The National Energy Board says it has deployed four investigators to the site of a BC pipeline explosion that occurred near Prince George on Tuesday.  Global News photo.

BC pipeline explosion investigation underway

The fire resulting from the BC pipeline explosion on Tuesday is out and the investigation into the blast that shut down the natural gas pipeline and forced the evacuation of a nearby First Nation is now underway.

The National Energy Board says it has deployed four staff to the site, including two emergency management specialists, a technical specialist of pipeline integrity and a safety officer.  The regulator says their role will be to oversee pipeline company Enbridge’s response as well as to work with other emergency response agencies at the site.

Partners involved in the emergency response efforts include Enbridge, the NEB, Emergency Management British Columbia, Fortis, the BC Ministry of Environment, BC Oil and Gas Commission, City of Prince George, Lheidli T’enneh First Nation, Indigenous Services Canada, Regional District Fraser-Fort George and the Northern Health Authority.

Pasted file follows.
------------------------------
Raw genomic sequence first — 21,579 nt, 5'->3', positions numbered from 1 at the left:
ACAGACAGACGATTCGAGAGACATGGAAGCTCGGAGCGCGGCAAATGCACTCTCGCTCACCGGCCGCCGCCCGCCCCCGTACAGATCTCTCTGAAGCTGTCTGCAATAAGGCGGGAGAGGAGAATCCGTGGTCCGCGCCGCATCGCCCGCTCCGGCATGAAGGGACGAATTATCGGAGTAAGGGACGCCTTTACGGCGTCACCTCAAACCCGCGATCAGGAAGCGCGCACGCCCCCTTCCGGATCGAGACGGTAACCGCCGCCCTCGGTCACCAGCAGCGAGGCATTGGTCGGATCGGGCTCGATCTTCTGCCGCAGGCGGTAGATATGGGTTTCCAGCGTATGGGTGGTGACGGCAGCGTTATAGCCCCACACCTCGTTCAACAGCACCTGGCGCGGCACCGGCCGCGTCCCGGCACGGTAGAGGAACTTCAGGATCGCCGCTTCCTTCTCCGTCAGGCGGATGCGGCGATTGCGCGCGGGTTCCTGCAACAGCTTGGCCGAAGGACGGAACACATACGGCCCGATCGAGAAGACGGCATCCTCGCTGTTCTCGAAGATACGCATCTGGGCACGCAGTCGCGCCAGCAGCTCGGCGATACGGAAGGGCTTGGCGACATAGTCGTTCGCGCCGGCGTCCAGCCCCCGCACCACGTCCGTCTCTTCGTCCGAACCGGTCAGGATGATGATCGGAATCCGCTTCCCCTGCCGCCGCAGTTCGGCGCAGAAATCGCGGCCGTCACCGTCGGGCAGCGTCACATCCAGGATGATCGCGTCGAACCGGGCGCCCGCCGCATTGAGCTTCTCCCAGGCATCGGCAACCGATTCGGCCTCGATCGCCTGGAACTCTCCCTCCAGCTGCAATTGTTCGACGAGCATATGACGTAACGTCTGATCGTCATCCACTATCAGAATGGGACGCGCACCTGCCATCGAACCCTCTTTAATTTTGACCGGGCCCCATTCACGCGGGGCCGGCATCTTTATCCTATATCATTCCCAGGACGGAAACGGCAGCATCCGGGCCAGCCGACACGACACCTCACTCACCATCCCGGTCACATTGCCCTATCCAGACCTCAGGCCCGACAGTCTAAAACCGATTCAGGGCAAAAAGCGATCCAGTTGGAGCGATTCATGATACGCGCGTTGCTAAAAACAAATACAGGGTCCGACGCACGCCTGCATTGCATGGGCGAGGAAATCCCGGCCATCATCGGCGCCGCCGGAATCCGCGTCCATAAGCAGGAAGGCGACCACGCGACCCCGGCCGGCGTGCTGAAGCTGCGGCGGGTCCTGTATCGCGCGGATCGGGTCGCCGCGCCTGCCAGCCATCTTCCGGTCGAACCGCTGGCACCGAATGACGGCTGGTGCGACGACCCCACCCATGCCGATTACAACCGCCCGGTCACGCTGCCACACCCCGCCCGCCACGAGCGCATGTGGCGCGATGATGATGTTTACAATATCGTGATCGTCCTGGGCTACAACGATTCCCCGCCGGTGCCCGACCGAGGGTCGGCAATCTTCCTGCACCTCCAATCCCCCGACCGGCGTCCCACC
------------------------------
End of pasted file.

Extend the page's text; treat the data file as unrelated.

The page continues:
The Transportation Safety Board of Canada is responsible for the investigation into the explosion.  The NEB says its primary role in an emergency such as the BC pipeline explosion is to ensure that people are safe and that property and the environment are protected.

The regulator says it will remain on site to verify that all reasonable actions have been taken to protect workers, the public and the environment.

On Tuesday, at about 5:30 p.m., the 2,900 kilometre long Enbridge sweet natural gas pipeline ruptured and exploded just outside the village of Shelley, about 20 kilometres north of Prince George.

Following the blast, the company ordered an immediate shut down and depressurization of the twinned pipeline.  On Wednesday, Enbridge reported that it been granted permission from the NEB to reopen the smaller 30-inch pipeline that had not been damaged in the explosion.

Enbridge says the undamaged pipeline was carefully checked prior to the restart. “Enbridge looked for evidence of damage to the pipe, geotechnical and ground disturbance, and other potential integrity issues on the 30-inch line,” the company said in a press release.  The pipeline is currently operating at 80 per cent efficiency.

FortisBC, which depends on the Enbridge pipeline for about 85 per cent of its natural gas needs, is still hoping customers will cut back on natural gas use until the pipeline is fully operational.

No injuries were reported following the explosion and most nearby residents have been allowed to return to their homes.